New Delhi: Former Telecom Minister A Raja on Friday sought a review of the Supreme Court verdict on cancellation of licenses for 2G spectrum saying it violates the "principles of natural justice" and "judicial norms" and that he was indicted without being heard.

Raja, who has been in jail for more than a year, contended the findings of the verdict against him is "bound to prejudice".

"The judgement of this court in as much as it condemns his action and inaction as Telecom Minister in numerous places is in violation of the basic principles of fair play and justice and affording a person an opportunity of being heard before he is condemned," he said.

"Natural justice requires that if a matter is decided against a person by a judicial or quasi-judicial body, that person should be given an opportunity of being heard and a pronouncement which condemns a person without hearing him would be void. The judgement of the court in the present case has not observed these principles of natural justice and judicial norms and fair play in condemning him without hearing him or giving him an opportunity of being heard," he said.

While canceling the licenses granted during his tenure, the court had observed "the exercise undertaken by the officers of the DoT between September, 2007, and March 2008, under the leadership of the then Telecom Minister was wholly arbitrary, capricious and contrary to public interest apart from being violative of the doctrine of equality".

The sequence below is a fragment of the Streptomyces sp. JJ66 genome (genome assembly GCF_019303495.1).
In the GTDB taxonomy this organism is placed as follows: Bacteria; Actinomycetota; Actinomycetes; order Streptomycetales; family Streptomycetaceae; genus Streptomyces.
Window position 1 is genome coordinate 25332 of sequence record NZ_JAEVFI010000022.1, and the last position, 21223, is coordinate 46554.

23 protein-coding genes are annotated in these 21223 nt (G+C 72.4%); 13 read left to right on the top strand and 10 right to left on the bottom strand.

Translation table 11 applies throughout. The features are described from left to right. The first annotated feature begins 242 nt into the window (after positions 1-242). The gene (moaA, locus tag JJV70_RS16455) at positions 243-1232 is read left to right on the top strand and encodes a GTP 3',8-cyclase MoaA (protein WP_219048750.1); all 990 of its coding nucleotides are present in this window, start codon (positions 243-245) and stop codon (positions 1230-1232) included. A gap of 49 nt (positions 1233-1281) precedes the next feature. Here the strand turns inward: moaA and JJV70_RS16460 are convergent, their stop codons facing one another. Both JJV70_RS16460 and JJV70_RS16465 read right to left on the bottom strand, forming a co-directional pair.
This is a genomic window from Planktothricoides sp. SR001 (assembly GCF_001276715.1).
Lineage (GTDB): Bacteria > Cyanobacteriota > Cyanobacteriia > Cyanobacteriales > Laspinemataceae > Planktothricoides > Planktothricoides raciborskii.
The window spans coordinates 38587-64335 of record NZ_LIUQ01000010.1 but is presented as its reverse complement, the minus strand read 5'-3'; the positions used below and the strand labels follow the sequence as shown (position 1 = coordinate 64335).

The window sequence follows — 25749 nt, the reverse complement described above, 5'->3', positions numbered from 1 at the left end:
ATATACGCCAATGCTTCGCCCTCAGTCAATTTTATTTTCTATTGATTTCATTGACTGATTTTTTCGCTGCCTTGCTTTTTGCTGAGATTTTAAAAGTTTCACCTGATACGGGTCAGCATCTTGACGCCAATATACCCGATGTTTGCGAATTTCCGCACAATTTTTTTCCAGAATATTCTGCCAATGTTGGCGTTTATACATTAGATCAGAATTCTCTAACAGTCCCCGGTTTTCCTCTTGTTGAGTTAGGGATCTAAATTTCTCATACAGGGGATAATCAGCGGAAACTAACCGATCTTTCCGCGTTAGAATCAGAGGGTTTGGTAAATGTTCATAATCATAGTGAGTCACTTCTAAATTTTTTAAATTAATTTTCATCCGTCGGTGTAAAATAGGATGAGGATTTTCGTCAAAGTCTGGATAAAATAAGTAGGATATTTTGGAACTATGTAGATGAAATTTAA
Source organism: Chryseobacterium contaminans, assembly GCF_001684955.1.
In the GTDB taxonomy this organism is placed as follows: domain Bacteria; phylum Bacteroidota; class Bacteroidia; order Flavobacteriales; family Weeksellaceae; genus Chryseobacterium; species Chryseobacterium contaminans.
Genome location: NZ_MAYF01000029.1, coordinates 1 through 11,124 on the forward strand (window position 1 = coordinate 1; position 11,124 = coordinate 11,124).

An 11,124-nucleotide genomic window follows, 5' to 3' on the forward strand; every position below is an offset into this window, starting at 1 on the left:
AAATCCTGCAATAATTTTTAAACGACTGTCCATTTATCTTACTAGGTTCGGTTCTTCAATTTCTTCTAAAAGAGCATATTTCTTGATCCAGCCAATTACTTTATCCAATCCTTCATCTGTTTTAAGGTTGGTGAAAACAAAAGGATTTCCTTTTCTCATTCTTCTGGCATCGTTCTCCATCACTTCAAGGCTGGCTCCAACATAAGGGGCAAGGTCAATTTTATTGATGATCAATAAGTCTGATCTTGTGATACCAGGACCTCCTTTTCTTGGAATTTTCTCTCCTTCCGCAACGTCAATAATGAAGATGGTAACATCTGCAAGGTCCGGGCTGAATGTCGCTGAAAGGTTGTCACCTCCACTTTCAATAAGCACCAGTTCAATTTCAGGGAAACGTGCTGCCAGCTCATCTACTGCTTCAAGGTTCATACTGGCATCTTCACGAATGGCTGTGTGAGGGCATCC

The DMK MP said he should not be indicted by the apex court without being heard and contended he had an explanation that "his actions were legal, proper and without favour".

"The findings of illegalities and favour against him are bound to prejudice his defence in the pending prosecution against him in the court of Special CBI judge where he faces prosecution," he said.

Raja further submitted in his 12-page application that the findings of the Supreme Court are not only bound to influence the trial court but would also be used and adopted by government officials in their evidence to protect themselves.

"The Supreme Court, in the concluding paragraph of its judgement, has stated that the Special Judge shall decide the matter uninfluenced by this judgement but with great respect this observation is of little avail as having regard to the position of this court as the highest court, it is most unlikely that a subordinate court will disregard them and form an independent view," he said.

"The petitioner prays for review and reconsideration of the judgement and order of this court on a fundamental legal ground which goes to the root of the validity of the judgement," he said.

 "This court in the judgement has condemned him for alleged illegalities committed by him and for alleged devious method and manipulation by him and alleged arbitrary action by him to favour parties and these findings have been made in the judgement against him when he was not a party in the case, without notice to him and without hearing him or considering any explanation which could have been given by him for his conduct," he said.